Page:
Hudson's QRT made two visits, said Craig, with both people seeking treatment.
Hudson Fire Chief Jerry Varnes said the city's team formed last April, but as of the end of January had made just two visits, one in June and the second in January.
"We're very fortunate that we don't have huge numbers [of overdoses] like some of our neighbors do, but we felt it was important to get started and have this process in place," said Varnes. "Hopefully we don't have to use it much, but at least we're there and ready to offer assistance as needed."
Griffin said the QRT tries to be low key when it visits.
"We go out to their house and knock on the door," he said. "If they answer, we explain that they're not in trouble at all, we're not here to arrest them or anything else like that. We're just there to offer services to them."
The counselor will leave information about treatment options along with her contact information.
"It's very non-confrontational. It's strictly voluntary," said Griffin. "A lot of times, we go and nobody answers the door so we go back again and again and again. We don't give up easily on people."
Munroe Falls Police Sgt. Al Moser said, "We try to make it comfortable."
"We'll go out there in an unmarked car so we don't make a scene," he said. "We also reach out to family members. They don't know what to do so it helps them know they're not alone and what kind of options there are for help."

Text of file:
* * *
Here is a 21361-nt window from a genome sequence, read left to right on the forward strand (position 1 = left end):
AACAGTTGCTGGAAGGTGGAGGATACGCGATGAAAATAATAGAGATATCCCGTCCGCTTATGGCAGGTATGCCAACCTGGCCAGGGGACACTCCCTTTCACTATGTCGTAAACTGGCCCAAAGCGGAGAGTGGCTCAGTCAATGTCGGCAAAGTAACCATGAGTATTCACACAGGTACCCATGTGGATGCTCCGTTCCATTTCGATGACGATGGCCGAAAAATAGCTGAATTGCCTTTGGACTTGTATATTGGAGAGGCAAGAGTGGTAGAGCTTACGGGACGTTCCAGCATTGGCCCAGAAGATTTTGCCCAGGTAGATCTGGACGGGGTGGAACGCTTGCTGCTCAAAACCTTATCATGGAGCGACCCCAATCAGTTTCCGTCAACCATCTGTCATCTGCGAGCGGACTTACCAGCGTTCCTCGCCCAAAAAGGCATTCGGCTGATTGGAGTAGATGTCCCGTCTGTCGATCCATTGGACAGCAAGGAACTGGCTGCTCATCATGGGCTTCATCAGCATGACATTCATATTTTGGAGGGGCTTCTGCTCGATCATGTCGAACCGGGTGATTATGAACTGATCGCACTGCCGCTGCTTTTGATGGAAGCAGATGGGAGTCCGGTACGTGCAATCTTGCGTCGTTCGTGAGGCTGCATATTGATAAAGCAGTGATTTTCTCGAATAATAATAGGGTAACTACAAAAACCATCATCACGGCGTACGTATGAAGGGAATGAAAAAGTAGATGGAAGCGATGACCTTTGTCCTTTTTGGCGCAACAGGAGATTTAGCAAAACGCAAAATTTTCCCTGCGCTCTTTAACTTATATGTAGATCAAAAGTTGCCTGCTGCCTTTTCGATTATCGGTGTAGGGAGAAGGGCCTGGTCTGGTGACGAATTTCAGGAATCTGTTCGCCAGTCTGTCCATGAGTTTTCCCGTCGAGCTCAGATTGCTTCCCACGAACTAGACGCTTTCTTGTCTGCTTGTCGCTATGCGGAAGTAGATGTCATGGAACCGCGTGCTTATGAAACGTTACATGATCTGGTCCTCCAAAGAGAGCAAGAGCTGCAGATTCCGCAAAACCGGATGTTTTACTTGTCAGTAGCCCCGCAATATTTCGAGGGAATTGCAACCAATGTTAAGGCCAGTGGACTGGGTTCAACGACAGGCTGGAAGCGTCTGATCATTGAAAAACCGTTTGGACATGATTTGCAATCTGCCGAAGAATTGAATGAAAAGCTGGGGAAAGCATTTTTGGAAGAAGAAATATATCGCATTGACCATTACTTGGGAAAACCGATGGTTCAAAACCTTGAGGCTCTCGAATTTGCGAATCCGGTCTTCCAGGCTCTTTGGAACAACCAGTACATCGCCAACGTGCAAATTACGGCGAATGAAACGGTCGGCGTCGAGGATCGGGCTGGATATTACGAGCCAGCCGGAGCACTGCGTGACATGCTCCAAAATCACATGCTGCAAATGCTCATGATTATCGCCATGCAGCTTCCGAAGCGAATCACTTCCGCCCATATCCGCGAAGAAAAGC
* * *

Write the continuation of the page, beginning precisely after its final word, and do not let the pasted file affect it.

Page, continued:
Moser said that from April to mid-January, the city's QRT had made 31 visits to 10 individuals, with with five calling a help line provided to them and two seeking treatment.
Tallmadge Police Capt. Frank DiMenna said he was skeptical when he first heard about the QRT concept because it was his experience people are often not receptive to getting help, but he became a true believer once he saw it in action.
"The majority of everyone we visited that I was involved in for sure, they were very happy, almost relieved, to have someone come and say, 'Hey, we care about you and we want to help you and we're here right now," said DiMenna.
Local QRT members say that they wanted to get involved because of their own experiences in responding to overdose calls.
"It's part of our job," said Moser. "It shows that we're caring. It's not all about trying to arrest people. It's about going out and helping people with drug problems…giving them the resources. Just talking to them, 'Hey, we're here to help. You're not alone.'"
Craig said that the number of overdoses in the county have dropped in recent months, from a high of 12 or 13 per day on average in mid-2016 to about seven a day in January, but those fighting addiction cannot let their guard down.
"We also know we're vulnerable as a community to the next product that's left in our community and we can't control for that," he said. "So we continue to work as hard as we can to educate the community to make sure that we're doing everything we can to turn the corner on this problem."
McNeil said he just wants other families to not feel the grief his has experienced.
"[The QRTs are] making a difference in Summit County and for me personally, it's really, really exciting because it's my hope that because of their work, there will be some families spared the fate my family experienced," said McNeil.
Reporter Jeff Saunders can be reached at 330-541-9431, email@example.com or @JeffSaunders_RP.